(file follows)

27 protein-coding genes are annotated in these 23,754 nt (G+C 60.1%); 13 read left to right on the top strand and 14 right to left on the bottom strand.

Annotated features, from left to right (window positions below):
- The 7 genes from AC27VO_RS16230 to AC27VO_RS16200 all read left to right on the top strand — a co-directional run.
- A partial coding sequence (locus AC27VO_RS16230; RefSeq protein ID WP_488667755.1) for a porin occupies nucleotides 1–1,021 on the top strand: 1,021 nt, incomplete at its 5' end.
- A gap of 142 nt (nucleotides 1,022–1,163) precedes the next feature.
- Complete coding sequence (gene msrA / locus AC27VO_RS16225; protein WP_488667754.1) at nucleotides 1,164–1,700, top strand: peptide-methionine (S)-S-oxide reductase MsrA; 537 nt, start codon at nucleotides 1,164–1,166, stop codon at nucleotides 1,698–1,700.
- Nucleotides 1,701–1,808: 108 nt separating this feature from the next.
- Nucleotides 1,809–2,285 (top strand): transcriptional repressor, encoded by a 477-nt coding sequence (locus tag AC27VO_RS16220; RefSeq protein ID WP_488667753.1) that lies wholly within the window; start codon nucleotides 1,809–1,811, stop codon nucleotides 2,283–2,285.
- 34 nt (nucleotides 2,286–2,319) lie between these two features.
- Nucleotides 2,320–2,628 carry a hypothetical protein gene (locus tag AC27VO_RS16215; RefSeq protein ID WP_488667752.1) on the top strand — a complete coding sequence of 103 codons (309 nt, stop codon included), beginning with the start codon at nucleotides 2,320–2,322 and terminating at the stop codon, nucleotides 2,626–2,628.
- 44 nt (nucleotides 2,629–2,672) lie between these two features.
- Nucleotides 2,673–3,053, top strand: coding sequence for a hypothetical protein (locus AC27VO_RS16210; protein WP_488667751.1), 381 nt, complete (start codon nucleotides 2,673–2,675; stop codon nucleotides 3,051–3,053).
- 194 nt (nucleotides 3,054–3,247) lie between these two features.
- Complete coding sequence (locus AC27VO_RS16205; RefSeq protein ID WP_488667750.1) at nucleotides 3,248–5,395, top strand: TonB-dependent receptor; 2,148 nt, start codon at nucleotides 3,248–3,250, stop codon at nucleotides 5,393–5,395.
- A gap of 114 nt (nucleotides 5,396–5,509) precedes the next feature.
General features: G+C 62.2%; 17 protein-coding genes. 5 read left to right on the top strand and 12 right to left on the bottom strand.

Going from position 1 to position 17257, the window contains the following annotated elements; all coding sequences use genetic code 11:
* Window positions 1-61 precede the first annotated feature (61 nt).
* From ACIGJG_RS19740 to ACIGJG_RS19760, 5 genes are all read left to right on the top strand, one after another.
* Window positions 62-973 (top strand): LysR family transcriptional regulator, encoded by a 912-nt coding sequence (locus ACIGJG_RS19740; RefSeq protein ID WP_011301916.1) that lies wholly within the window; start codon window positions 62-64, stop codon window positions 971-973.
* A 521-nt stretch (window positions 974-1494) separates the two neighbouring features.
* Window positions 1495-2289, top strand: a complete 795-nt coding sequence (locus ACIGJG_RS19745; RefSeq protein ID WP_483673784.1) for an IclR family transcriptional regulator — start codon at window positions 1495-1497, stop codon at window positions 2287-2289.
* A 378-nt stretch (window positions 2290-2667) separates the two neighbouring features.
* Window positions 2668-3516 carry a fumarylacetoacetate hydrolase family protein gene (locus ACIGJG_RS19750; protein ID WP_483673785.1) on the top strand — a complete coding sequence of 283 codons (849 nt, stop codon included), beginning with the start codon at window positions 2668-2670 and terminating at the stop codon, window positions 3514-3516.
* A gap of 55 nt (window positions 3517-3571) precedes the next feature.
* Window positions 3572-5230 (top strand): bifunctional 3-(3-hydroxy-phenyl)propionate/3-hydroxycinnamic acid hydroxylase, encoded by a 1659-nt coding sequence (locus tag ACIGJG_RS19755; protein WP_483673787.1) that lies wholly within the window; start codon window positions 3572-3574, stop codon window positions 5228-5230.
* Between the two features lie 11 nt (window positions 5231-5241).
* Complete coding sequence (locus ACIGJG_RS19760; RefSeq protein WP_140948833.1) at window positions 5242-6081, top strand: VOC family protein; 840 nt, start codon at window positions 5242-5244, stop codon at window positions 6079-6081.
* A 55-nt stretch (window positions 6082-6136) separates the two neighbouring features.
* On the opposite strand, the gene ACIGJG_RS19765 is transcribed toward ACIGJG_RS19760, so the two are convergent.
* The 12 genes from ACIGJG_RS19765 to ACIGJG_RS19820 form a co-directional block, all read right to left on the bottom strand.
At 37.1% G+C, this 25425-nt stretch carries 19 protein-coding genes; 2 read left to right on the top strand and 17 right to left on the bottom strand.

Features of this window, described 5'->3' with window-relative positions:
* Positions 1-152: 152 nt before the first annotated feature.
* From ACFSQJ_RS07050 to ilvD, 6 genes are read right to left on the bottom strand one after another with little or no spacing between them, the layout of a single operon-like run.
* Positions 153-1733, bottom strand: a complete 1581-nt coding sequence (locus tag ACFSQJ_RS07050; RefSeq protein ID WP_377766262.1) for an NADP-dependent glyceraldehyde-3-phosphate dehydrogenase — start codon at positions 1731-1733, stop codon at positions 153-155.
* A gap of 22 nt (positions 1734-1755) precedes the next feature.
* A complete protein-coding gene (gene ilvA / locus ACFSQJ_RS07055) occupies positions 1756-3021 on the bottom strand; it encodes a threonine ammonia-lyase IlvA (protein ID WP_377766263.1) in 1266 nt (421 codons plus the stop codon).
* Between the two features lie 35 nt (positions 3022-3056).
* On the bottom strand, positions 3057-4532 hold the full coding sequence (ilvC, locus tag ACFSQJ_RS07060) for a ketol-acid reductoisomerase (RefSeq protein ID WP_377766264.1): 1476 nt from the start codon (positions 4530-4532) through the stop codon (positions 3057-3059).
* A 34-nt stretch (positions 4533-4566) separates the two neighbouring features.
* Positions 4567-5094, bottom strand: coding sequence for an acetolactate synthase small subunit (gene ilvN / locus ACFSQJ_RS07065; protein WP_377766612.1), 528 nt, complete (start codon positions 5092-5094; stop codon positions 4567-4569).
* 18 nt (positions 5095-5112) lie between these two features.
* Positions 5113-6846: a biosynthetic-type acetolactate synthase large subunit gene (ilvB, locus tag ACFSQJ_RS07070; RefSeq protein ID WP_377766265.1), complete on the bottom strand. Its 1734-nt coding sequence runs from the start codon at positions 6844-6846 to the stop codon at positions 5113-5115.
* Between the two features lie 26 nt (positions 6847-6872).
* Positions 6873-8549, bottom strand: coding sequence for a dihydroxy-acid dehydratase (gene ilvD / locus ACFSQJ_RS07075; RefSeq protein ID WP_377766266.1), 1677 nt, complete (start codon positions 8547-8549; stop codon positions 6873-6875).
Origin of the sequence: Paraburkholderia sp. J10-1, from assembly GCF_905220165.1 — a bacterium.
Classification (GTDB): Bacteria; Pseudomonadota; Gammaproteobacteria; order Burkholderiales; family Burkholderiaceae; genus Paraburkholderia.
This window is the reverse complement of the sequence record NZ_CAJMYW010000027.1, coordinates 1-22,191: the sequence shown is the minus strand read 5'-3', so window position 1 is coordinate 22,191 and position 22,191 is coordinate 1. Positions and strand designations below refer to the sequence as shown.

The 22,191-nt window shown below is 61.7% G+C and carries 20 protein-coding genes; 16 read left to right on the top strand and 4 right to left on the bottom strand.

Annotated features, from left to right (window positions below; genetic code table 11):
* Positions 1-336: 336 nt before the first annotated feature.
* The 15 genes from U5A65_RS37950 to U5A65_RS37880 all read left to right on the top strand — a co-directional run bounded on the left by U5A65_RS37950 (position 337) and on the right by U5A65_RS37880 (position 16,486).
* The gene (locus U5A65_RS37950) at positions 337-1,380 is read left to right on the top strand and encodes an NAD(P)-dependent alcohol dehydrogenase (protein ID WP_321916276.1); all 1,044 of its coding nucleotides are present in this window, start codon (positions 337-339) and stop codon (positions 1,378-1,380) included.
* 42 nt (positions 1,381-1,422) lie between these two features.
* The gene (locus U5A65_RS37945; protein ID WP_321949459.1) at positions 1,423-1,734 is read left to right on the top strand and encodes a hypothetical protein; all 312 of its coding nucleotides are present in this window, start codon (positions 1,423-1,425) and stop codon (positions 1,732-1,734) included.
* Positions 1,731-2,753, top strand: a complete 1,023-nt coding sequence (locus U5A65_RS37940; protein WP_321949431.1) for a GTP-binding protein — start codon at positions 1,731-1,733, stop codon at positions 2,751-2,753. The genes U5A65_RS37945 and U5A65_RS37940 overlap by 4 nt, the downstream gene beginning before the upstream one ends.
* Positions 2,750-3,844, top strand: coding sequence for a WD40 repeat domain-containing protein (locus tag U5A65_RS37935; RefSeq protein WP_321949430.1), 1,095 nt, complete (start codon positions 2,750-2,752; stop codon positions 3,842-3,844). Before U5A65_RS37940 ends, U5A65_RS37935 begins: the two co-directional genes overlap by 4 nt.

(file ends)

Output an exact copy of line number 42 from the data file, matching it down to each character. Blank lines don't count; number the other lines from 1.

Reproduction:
* Positions 4567-5094, bottom strand: coding sequence for an acetolactate synthase small subunit (gene ilvN / locus ACFSQJ_RS07065; protein WP_377766612.1), 528 nt, complete (start codon positions 5092-5094; stop codon positions 4567-4569).